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Eating Disorder Awareness Week – 27 February – 5 March

Eating Disorder Awareness Week is between 27 February and 5 March. The aim of Eating Disorders Awareness Week is to raise awareness of Eating Disorders and start conversations. The theme in 2023 is “Yes, men get eating disorders too”.

According to Beat:

Around 1 in 4 people with eating disorders are men. And yet in 2023, their symptoms can still go unnoticed by those around them.

Beat is a UK based eating disorder charity. It started in 1989 and its aim is to end the pain caused by eating disorders.

Eating disorders can take on different forms.

Avoidant / restrictive food intake disorder (AFRID)

ARFID, is a condition characterised by the person avoiding certain foods or types of food, having restricted intake in terms of overall amount eaten, or both.

Reasons that someone might avoid or restrict their food intake include:

  • They may be sensitive to the taste texture or appearance of certain foods.
  • They may have had a distressing experience with food, such as choking or vomiting and so might have concerns about the consequences of eating.  They may then avoid certain foods and see others as ‘safe’.
  • Some people may have a low interest in food, they might not recognise they are hungry.

To find out more about AFRID please click on this sentence.

Bulimia

Bulimia (or bulimia nervosa) is a serious mental illness. It can affect anyone of any age, gender, ethnicity or background. People with bulimia are caught in a cycle of eating large quantities of food (called bingeing), and then trying to compensate for that overeating by vomiting, taking laxatives or diuretics, fasting, or exercising excessively (called purging).

To find out more about Bulimia please click on this sentence.

Binge Eating Disorder

People with binge eating disorder eat large quantities of food over a short period of time (called binge eating). Unlike people with bulimia, they don’t usually follow this by getting rid of the food through, for example, vomiting, though sometimes they might fast between binges. BED is not about choosing to eat large portions, nor are people who suffer from it just “overindulging” – far from being enjoyable, binges are very distressing, often involving a much larger amount of food than someone would want to eat. People may find it difficult to stop during a binge even if they want to. Some people with binge eating disorder have described feeling disconnected from what they’re doing during a binge, or even struggling to remember what they’ve eaten afterwards.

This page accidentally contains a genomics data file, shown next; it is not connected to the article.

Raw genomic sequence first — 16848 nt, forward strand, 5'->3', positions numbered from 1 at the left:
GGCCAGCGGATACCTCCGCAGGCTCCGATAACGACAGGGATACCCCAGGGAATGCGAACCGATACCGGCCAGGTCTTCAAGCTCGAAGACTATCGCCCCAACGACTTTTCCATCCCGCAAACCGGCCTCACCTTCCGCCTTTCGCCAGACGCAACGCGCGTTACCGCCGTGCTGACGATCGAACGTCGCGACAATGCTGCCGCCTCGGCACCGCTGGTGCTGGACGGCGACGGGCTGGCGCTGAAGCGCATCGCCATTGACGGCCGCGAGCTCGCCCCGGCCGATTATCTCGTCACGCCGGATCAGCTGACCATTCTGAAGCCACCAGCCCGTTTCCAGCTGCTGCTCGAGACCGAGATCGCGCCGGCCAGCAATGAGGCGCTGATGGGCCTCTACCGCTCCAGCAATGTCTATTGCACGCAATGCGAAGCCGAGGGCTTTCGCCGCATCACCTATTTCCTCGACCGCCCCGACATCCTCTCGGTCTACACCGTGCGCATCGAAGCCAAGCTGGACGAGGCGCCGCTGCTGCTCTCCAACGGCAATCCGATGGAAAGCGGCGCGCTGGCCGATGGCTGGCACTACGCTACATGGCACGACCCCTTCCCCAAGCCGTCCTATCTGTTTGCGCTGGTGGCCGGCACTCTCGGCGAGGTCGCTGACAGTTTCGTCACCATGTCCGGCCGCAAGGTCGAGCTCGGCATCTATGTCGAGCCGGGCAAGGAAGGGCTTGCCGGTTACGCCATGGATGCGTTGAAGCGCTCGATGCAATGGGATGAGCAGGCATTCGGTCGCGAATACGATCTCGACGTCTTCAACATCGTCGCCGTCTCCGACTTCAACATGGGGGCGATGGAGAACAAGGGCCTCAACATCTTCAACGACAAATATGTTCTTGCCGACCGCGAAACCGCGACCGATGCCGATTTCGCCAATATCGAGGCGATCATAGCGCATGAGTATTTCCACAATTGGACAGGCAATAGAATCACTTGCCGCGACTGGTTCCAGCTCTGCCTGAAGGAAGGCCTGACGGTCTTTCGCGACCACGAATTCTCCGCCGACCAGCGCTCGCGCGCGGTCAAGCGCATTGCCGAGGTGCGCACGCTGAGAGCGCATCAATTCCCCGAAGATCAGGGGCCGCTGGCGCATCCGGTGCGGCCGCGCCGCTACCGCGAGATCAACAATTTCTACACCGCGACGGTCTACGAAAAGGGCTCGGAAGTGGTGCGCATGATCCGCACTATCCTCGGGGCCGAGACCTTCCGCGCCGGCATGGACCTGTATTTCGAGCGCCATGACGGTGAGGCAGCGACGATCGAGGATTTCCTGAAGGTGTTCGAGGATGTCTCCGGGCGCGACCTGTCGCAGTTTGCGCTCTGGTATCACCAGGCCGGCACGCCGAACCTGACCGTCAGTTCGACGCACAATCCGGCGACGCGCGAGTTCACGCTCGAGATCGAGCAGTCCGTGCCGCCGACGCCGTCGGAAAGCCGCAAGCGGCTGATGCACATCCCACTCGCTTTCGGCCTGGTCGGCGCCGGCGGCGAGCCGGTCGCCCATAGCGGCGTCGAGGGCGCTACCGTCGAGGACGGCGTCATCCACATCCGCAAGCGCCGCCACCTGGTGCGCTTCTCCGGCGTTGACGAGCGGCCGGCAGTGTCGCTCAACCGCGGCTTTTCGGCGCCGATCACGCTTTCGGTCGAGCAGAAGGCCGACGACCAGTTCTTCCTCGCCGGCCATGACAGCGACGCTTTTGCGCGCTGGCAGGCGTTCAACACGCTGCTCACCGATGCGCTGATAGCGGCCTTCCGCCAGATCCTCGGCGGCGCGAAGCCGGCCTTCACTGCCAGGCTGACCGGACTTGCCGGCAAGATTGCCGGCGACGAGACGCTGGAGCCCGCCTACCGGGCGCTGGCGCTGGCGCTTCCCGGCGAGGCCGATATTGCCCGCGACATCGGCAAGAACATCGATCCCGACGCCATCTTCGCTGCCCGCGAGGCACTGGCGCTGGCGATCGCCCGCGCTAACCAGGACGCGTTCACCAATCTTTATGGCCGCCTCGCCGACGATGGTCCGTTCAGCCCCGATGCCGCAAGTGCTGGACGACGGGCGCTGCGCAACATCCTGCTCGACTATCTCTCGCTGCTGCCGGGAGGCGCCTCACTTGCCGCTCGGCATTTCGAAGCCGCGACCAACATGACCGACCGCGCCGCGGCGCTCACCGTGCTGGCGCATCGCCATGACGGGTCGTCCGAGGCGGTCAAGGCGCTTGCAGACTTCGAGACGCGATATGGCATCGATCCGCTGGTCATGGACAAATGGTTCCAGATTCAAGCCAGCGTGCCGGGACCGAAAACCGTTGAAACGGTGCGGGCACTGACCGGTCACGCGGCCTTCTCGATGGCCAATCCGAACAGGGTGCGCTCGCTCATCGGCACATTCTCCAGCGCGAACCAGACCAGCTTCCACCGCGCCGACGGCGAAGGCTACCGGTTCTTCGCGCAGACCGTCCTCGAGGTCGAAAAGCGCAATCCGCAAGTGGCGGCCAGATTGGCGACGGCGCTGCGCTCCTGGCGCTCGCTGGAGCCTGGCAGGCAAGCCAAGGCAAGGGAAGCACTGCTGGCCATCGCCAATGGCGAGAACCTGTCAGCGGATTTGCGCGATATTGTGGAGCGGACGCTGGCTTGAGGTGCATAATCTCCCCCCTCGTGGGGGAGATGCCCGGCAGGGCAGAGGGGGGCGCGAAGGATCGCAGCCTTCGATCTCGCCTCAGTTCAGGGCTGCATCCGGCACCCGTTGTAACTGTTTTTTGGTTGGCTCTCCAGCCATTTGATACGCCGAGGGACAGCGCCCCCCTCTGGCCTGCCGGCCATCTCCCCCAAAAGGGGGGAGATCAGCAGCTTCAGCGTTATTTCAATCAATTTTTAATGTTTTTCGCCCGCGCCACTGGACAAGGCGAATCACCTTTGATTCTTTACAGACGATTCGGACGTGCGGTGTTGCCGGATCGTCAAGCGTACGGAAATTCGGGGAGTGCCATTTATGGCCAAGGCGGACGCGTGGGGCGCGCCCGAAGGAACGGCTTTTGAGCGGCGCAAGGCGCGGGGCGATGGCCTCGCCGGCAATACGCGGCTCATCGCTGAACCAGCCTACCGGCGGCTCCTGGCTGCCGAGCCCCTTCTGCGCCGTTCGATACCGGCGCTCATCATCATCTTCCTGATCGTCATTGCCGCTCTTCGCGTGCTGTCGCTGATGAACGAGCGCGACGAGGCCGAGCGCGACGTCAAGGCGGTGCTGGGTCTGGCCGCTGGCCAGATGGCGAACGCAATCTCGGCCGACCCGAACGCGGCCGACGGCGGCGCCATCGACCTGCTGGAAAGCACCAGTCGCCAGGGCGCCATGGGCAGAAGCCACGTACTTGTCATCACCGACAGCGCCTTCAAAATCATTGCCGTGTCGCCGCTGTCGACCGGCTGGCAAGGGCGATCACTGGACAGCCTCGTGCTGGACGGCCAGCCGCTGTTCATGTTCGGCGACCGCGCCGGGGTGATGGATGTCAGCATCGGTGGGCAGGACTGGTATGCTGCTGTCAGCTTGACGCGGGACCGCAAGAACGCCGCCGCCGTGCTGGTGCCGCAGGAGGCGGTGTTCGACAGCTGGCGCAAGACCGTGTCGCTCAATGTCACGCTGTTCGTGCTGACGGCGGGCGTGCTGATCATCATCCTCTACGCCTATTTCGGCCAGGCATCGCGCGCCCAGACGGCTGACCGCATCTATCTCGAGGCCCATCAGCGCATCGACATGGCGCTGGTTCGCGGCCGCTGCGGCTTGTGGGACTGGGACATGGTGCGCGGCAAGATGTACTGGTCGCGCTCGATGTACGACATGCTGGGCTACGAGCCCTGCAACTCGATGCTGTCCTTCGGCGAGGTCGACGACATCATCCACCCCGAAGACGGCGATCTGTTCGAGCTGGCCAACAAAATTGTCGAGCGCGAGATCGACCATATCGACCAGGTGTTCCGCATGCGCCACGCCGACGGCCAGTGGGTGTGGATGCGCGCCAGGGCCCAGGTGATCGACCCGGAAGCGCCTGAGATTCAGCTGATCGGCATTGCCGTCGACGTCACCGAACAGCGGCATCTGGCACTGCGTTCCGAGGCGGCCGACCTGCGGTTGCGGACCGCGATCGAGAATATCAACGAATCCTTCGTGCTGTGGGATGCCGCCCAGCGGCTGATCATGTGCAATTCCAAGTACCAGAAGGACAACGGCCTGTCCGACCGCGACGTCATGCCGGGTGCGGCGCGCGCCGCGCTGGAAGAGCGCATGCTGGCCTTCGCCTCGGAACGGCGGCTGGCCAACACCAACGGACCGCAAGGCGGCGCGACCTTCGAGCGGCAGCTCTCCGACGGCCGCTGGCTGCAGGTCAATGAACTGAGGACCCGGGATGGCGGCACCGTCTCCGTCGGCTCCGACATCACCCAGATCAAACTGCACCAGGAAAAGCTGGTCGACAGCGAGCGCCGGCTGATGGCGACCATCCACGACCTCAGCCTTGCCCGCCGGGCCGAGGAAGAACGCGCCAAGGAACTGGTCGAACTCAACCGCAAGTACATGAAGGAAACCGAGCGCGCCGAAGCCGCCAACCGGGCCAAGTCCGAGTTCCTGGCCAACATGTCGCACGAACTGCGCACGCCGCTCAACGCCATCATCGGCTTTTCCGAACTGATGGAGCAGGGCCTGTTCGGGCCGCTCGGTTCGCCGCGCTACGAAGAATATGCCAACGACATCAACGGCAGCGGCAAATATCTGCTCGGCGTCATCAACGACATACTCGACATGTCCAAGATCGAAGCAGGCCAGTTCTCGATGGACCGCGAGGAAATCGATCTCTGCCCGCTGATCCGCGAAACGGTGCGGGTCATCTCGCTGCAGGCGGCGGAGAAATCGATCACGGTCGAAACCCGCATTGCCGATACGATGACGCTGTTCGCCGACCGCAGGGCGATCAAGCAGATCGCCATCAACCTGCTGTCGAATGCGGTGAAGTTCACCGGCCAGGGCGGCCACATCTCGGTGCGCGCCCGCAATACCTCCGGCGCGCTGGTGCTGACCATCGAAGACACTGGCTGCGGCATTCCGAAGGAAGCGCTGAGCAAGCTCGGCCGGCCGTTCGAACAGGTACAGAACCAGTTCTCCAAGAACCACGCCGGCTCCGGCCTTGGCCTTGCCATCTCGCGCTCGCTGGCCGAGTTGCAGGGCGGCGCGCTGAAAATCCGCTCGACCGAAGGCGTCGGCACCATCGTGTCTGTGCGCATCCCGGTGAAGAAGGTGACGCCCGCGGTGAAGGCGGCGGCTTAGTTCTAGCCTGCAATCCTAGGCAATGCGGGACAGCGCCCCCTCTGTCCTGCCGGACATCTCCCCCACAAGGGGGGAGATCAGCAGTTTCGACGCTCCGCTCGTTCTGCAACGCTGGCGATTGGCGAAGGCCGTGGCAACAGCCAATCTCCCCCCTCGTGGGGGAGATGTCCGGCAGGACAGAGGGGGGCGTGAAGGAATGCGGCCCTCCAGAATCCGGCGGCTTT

To find out more about Binge Eating please click on this sentence.

Anorexia

Anorexia is where people are a low weight due to limiting how much they eat and drink. As well as this they may do lots of exercise, make themselves sick or misuse laxatives. Sometimes people with anorexia may go through periods of binging and purging.

Weight and shape may be a big factor in someone with anorexia’s sense of self-worth. This can lead to them checking their body regularly, or else trying to avoid scales and mirrors. The way people with anorexia see themselves is often at odds with how others see them – they often have a distorted image of themselves, and think they’re larger than they really are. They experience a deep fear of gaining weight, and will usually challenge the idea that they should.

To find out more about Anorexia Eating please click on this sentence.

What to do if you think you have an eating disorder or are worried about someone else?

If you think that you might have an eating disorder, or you are concerned about someone you care about there are various things you can do.

  • Explore online resources such as BEAT
  • Talk to someone about your concerns, a friend or family member, the BEAT Helpline, a therapist.
  • Make an appointment and speak to your GP

Whatever you are struggling with sometimes there is no substitute for speaking to a professional. If you are struggling with any issue you might find it beneficial to speak to a professional. If you would like formal help and would like to make an appointment with Paul, please call Paul on 07843 813 537 or fill in the form on the Contact Page, if he doesn’t answer he is probably in a session, please leave him a message and he will call you back as soon as he can.

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